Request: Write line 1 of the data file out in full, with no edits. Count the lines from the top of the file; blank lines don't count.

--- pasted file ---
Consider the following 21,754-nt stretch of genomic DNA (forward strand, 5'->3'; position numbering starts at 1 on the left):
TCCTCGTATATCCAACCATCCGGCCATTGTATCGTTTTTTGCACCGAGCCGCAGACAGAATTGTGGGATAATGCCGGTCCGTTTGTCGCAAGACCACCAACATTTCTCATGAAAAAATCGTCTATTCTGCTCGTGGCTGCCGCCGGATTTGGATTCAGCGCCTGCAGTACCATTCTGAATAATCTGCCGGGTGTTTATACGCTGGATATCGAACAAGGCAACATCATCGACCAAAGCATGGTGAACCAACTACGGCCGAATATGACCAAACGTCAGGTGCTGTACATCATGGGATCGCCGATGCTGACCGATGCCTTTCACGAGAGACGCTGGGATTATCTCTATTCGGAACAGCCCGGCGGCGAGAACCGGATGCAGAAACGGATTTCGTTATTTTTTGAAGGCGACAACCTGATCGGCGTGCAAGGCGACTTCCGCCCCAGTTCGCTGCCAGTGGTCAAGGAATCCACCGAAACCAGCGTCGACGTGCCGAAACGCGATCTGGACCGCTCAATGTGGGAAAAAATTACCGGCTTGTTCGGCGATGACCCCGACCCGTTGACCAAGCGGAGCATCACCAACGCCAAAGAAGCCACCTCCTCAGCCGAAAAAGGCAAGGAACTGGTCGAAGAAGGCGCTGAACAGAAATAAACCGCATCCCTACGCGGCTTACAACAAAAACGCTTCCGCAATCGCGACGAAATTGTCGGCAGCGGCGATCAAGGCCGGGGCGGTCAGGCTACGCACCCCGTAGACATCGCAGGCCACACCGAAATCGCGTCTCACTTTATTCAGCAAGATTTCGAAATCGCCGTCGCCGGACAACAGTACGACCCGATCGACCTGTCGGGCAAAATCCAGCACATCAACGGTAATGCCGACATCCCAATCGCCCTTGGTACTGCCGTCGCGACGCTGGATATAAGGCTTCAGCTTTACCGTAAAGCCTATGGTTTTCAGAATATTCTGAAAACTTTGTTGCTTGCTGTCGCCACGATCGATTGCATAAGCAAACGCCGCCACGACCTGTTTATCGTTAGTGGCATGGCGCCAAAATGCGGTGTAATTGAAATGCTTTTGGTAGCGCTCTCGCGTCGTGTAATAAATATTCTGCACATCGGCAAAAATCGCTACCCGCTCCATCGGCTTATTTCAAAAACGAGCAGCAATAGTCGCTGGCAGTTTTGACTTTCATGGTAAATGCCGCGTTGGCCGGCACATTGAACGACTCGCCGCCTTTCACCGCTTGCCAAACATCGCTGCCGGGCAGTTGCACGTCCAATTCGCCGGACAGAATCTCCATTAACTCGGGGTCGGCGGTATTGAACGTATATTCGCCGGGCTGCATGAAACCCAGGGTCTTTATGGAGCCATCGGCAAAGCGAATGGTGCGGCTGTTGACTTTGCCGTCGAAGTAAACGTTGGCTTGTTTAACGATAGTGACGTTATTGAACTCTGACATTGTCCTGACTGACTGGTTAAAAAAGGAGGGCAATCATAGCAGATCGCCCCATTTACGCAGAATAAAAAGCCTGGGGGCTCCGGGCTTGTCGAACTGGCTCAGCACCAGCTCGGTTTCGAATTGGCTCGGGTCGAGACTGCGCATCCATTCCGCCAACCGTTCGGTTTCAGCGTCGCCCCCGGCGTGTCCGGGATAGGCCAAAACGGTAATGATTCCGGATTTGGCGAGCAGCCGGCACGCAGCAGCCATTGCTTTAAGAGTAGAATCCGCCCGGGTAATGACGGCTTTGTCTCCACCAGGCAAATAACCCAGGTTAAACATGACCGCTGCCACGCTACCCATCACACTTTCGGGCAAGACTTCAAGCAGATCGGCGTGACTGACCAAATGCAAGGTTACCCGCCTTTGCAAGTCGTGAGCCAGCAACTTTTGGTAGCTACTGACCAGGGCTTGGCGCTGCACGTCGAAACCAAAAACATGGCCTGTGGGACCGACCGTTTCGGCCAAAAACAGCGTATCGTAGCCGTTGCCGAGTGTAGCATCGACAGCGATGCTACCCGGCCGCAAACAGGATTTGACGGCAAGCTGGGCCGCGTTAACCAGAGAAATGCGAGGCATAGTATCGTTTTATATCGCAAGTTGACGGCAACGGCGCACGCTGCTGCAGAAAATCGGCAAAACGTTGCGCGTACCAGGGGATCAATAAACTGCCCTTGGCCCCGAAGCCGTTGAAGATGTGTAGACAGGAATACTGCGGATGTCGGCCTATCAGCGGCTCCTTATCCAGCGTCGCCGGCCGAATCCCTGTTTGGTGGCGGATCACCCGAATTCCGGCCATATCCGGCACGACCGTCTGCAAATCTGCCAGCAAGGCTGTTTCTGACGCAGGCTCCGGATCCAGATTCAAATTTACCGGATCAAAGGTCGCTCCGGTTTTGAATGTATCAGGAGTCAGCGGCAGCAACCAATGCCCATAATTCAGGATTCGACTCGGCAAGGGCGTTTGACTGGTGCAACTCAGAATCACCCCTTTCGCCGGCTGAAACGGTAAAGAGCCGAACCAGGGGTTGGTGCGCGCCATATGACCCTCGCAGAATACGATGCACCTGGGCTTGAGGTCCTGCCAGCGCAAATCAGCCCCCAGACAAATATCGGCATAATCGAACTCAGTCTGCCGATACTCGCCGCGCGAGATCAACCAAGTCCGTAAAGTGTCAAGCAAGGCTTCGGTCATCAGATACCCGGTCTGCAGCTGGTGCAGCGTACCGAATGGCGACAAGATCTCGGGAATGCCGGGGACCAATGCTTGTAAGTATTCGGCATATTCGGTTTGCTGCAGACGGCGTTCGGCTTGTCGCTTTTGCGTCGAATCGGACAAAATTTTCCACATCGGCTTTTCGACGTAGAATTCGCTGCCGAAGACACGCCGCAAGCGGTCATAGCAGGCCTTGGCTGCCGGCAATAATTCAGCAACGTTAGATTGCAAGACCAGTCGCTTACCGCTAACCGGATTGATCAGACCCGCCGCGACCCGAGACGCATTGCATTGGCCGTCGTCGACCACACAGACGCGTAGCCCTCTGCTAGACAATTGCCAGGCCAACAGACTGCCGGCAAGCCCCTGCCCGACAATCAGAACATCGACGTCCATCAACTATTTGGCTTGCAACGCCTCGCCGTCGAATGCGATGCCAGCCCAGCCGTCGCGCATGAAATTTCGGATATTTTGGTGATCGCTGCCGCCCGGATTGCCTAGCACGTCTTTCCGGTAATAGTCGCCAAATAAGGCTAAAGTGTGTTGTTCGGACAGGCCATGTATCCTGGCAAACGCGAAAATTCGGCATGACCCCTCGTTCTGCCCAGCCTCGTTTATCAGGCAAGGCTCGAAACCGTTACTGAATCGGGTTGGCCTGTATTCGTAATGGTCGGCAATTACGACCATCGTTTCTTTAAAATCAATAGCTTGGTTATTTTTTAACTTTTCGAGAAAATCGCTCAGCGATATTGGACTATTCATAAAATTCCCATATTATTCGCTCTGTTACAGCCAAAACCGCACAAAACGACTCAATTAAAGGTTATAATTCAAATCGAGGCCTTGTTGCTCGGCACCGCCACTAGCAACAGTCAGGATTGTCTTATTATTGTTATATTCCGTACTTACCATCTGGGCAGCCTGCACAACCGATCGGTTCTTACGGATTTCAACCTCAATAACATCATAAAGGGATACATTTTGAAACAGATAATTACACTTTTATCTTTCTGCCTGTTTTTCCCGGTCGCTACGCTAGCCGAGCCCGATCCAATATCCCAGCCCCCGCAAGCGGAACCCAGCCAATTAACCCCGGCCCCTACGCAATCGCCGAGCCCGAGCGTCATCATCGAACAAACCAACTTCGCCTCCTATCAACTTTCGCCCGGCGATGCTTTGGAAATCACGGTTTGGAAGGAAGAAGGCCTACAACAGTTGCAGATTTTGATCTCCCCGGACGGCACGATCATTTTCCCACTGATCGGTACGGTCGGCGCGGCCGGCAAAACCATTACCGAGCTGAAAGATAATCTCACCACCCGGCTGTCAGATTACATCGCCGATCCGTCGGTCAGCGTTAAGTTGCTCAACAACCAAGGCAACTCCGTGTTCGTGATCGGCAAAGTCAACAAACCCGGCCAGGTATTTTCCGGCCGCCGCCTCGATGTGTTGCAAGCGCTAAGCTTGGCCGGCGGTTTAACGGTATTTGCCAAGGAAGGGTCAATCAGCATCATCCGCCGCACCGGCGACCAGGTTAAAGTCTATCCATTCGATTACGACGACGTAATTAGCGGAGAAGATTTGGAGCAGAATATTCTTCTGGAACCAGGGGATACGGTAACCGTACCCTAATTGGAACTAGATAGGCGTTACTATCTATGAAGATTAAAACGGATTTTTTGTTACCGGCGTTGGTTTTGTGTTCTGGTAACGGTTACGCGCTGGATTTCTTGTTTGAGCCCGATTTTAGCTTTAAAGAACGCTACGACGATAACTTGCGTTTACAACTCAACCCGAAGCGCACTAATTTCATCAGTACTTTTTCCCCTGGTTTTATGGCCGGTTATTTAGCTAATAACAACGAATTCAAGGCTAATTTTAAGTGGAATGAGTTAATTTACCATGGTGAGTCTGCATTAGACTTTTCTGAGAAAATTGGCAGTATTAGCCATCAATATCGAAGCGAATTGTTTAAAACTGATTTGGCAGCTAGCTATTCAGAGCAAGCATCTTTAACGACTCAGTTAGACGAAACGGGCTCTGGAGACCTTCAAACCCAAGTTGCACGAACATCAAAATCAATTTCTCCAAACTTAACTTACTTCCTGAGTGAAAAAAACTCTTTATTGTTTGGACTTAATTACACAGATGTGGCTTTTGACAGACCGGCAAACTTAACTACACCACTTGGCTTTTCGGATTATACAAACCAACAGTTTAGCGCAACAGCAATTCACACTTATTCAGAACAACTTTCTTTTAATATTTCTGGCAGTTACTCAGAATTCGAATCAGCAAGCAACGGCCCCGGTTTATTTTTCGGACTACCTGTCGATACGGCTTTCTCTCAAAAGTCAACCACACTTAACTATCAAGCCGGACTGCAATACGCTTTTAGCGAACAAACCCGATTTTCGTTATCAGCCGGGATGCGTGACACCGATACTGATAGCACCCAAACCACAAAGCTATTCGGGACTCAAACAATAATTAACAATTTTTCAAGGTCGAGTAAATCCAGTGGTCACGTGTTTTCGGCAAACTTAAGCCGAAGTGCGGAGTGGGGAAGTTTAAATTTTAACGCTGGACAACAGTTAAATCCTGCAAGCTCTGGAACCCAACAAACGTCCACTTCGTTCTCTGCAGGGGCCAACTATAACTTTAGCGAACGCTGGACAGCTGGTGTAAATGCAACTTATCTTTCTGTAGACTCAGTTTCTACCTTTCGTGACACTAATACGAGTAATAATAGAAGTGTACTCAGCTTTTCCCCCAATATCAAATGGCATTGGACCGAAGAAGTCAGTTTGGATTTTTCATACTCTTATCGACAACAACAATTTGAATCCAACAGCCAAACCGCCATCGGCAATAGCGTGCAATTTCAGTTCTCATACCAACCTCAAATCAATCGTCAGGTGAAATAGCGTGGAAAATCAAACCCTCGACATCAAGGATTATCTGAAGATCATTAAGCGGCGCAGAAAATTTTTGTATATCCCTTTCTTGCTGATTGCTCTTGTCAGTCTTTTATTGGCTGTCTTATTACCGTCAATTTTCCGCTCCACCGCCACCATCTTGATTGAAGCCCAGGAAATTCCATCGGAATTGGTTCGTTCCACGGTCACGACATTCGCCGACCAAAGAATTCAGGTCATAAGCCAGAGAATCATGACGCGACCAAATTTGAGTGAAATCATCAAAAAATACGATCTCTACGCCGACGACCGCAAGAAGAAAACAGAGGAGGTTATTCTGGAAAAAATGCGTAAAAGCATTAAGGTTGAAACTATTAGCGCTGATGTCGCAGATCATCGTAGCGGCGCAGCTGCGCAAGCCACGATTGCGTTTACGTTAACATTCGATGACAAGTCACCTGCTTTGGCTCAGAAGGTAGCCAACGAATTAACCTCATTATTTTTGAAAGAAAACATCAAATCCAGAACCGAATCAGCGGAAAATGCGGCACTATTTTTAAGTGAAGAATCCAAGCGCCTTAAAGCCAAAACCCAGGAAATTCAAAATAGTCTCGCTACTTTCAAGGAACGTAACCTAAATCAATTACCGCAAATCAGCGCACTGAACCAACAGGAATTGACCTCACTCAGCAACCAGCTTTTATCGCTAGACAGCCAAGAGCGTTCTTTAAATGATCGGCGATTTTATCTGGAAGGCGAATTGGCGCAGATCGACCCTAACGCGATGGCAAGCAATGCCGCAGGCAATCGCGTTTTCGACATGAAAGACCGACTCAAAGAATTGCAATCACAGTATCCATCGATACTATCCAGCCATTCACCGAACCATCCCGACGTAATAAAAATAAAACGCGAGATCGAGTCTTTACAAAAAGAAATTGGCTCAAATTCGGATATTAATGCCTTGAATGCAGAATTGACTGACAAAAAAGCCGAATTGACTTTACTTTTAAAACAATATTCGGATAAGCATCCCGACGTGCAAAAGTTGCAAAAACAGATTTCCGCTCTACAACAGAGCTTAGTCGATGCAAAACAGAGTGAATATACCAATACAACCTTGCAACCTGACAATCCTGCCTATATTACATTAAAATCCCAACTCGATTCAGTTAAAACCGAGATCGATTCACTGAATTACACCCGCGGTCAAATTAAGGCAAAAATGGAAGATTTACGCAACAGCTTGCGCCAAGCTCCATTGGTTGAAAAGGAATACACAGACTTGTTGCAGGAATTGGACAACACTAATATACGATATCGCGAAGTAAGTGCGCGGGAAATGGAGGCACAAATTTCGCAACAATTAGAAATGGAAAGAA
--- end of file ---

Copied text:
Consider the following 21,754-nt stretch of genomic DNA (forward strand, 5'->3'; position numbering starts at 1 on the left):